Canada’s government is generating unexpected windfalls in revenue that could give Prime Minister Justin Trudeau more fiscal leeway than it expected going into an election year.

The finance department released budget figures Friday that showed revenue up 8.7 per cent in the first nine months of the current fiscal year, well above the 4.9 per cent projected by the government in November. If that pace holds up, revenue for the year that ends March 31 would be almost $10 billion more than projected.

The numbers suggest Trudeau may have more fiscal space to dangle new program spending in the next budget, due to be unveiled March 19, or accelerate the pace of planned deficit reduction if he chooses. The assumption up to now has been that he had little wiggle room after Finance Minister Bill Morneau’s November announcement of $14 billion in new corporate tax breaks.

“If you are the finance minister that’s great news,” said Kevin Page, head of the University of Ottawa’s Institute of Fiscal Studies and Democracy.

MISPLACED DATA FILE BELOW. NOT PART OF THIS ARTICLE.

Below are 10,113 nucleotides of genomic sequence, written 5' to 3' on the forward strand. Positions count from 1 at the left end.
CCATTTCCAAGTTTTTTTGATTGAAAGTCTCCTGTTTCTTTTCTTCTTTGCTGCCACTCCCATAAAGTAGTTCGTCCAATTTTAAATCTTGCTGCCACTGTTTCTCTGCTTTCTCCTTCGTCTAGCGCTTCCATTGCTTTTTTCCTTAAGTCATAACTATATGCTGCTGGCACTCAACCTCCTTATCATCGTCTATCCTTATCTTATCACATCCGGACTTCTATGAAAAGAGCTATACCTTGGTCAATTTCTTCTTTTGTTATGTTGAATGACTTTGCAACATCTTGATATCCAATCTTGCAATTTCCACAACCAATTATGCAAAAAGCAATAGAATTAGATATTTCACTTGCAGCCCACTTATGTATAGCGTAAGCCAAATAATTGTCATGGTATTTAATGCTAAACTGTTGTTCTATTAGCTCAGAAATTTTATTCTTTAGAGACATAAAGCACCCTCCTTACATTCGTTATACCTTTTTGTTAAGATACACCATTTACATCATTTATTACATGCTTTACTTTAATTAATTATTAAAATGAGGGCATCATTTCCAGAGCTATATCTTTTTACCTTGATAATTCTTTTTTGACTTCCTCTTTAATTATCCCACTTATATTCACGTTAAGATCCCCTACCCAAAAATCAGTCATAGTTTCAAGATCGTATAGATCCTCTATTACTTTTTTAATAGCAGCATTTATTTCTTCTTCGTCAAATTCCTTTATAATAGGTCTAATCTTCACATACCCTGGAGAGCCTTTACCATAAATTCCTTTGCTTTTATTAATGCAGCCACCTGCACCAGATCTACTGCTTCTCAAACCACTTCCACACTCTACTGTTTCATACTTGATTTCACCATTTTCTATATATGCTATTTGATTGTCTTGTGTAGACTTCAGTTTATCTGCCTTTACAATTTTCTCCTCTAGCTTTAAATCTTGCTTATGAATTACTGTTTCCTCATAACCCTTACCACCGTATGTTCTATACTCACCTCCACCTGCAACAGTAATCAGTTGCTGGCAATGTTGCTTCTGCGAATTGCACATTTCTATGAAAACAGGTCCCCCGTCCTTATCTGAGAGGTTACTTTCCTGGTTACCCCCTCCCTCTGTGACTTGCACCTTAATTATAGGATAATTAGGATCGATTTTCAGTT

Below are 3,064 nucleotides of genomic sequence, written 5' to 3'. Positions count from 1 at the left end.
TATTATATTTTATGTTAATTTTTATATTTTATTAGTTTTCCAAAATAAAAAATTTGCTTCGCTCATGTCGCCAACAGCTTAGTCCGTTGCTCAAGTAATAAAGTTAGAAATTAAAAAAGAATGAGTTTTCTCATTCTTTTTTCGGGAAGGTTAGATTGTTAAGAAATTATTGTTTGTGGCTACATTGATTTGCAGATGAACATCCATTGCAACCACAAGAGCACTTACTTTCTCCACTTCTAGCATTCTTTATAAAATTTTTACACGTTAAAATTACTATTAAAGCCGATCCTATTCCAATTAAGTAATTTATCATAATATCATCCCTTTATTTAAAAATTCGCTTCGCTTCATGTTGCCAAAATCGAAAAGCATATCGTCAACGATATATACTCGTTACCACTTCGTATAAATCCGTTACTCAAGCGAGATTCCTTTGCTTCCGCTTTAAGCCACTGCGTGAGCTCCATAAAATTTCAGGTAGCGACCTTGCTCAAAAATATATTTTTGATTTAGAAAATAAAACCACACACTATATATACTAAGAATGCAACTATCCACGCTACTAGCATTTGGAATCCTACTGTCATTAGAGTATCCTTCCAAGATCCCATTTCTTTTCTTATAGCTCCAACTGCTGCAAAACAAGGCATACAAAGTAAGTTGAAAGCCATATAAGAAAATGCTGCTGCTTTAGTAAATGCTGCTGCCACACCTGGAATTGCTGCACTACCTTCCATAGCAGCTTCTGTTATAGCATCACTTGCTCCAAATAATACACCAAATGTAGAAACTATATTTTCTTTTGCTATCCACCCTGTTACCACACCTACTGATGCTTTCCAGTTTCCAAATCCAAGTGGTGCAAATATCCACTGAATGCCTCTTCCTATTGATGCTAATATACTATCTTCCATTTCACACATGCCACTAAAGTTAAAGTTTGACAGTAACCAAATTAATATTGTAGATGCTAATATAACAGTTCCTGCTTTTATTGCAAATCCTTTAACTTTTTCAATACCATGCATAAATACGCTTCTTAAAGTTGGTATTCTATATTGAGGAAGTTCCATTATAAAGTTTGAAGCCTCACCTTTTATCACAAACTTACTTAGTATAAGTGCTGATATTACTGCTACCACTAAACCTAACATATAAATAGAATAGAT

The question is whether the government sees this is a temporary bump or a permanent increase in tax yields that would allow it to roll the better revenue picture into the future, Page said. “Whether they carry it forward or not will it be fiscally significant.”

Soft Patch

One reason for circumspection is that the economy appeared to enter a soft patch at the end of last year, which could considerably slow revenue growth in coming months. Morneau, asked about the stronger fiscal numbers at a press conference Friday in Toronto, said his government would remain cautious.

Morneau’s last fiscal update in November projected an $18.1 billion deficit for the current fiscal year, on revenue of $328.9 billion. The figures released Friday showed revenue of $241 billion in the first nine months, 73 per cent of target. This time last year, the federal government had only reached 71 per cent of its full-year revenue target.

The data also show Canada produced a surplus of $324 million in the first nine months of the fiscal year, versus an $8.9 billion deficit for the same period last year.

The stronger numbers reflect much stronger-than-expected tax collection from both corporations and individuals, in part due to an acceleration in new job growth over the past 18 months. It’s not uncommon for government tax yields to rise at the late stages of business cycles when unemployment is low, but the sharp increase seems to have caught the government by surprise.

Program expenses, meanwhile, have grown at about the projected pace.